The ugly truth behind the FCC's Verizon-spectrum approval

The FCC may have approved Verizon's spectrum deal with cable companies, but it still wields too much influence over industry and should be reined in, two free-market guest bloggers argue.

Geoffrey Manne
Geoffrey Manne is senior adjunct fellow at TechFreedom; executive director of the International Center for Law & Economics, a global think tank; and serves as lecturer in law for Lewis & Clark Law School. From 2006 to 2008 he took a leave of absence from the school to direct a law and economics academic outreach program at Microsoft, and was director of global public policy at LECG, an economic consulting firm, until founding the ICLE at the end of 2009.
Berin Szoka
Berin Szoka is president of TechFreedom, a Washington-based tech policy think tank that launched in 2011. He was formerly a senior fellow at The Progress & Freedom Foundation, where he directed PFF's Center for Internet Freedom.
Geoffrey Manne
Berin Szoka
5 min read

(Note: This is a guest column by Geoffrey Manne and Berin Szoka. See below for their bios.)

commentary Yesterday was seemingly a good day for users of smartphones, tablets and other mobile devices. The Federal Communications Commission approved, with conditions, Verizon's purchase of wireless spectrum from SpectrumCo, a consortium of cable companies. The more spectrum that's put to use, the more we'll ease the coming "spectrum crunch" as exploding data demands outstrip supply. This particular spectrum has sat unused for years, and the FCC's approval of the deal (following on the Department of Justice's approval last week) clears the way for some welcome relief.

The FCC's decision seems measured, citing both benefits and risks of the deal to consumers and rejecting most of the claims of the deal's staunchest critics. But this apparent reasonableness masks the true, arbitrary nature of FCC review: a costly, unsupervised game of "Mother, May I?", requiring applicants to rearrange their businesses in ways the agency could neither require by regulation nor extract as concessions without exceeding the proper scope of its transaction review. Most troublingly, the FCC need not even make its extra-legal demands explicit. Because all future applicants know that the actual approval of this deal is far less significant to them than the process behind it, even yesterday's good news comes with an asterisk.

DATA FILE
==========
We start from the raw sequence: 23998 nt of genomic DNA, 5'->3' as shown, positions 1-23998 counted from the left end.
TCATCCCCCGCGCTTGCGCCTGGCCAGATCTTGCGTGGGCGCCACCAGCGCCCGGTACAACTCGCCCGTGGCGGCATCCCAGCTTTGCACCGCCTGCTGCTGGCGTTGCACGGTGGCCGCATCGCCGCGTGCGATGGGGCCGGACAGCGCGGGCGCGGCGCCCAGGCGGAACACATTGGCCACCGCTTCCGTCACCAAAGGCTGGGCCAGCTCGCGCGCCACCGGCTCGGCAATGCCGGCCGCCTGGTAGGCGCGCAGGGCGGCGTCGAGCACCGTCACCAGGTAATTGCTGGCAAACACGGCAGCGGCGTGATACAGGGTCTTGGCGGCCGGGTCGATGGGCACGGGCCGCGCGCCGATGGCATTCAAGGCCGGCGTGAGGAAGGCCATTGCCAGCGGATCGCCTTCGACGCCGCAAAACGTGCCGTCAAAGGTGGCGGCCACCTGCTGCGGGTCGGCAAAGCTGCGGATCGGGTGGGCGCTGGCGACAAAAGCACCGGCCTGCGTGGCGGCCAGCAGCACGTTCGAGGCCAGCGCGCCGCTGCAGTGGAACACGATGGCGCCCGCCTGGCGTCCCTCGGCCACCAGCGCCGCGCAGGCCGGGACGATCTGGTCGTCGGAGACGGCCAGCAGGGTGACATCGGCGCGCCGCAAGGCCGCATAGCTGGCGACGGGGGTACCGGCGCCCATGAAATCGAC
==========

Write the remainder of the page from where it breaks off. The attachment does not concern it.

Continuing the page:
It's no secret that some at the agency -- to say nothing of the self-proclaimed consumer advocates who aggrandize it --seek to manage the tech sector based largely on their unsubstantiated belief that "Big is Bad." Yesterday's order and the conditions imposed on the parties are animated by this assertion. But it's by no means clear that consumers are well served by this approach; rather, this maligned concentration of spectrum has been accompanied by lower prices -- along with enormous investment, expanded access and rapid innovation.

[From Gerald R. Faulhaber, et al., Assessing Competition in U.S. Wireless Markets: Review of the FCC's Competition Reports (July 11, 2011), available at http://ssrn.com/abstract=1880964.]

Of course, sometimes big really is bad. The central challenge for policymakers is ensuring they don't erroneously thwart beneficial deals and instead heed Nobel laureate Ronald Coase's caution: "if [a regulator] finds something -- a business practice of one sort or other -- that he does not understand, he looks for a monopoly explanation." That's why, in theory, we limit agencies' authority to review deals. But in practice, the FCC exceeds limits on its authority, applies a vague "public interest" standard with little analytical rigor, and avoids even that minimal rigor by pressuring companies into making "voluntary" concessions.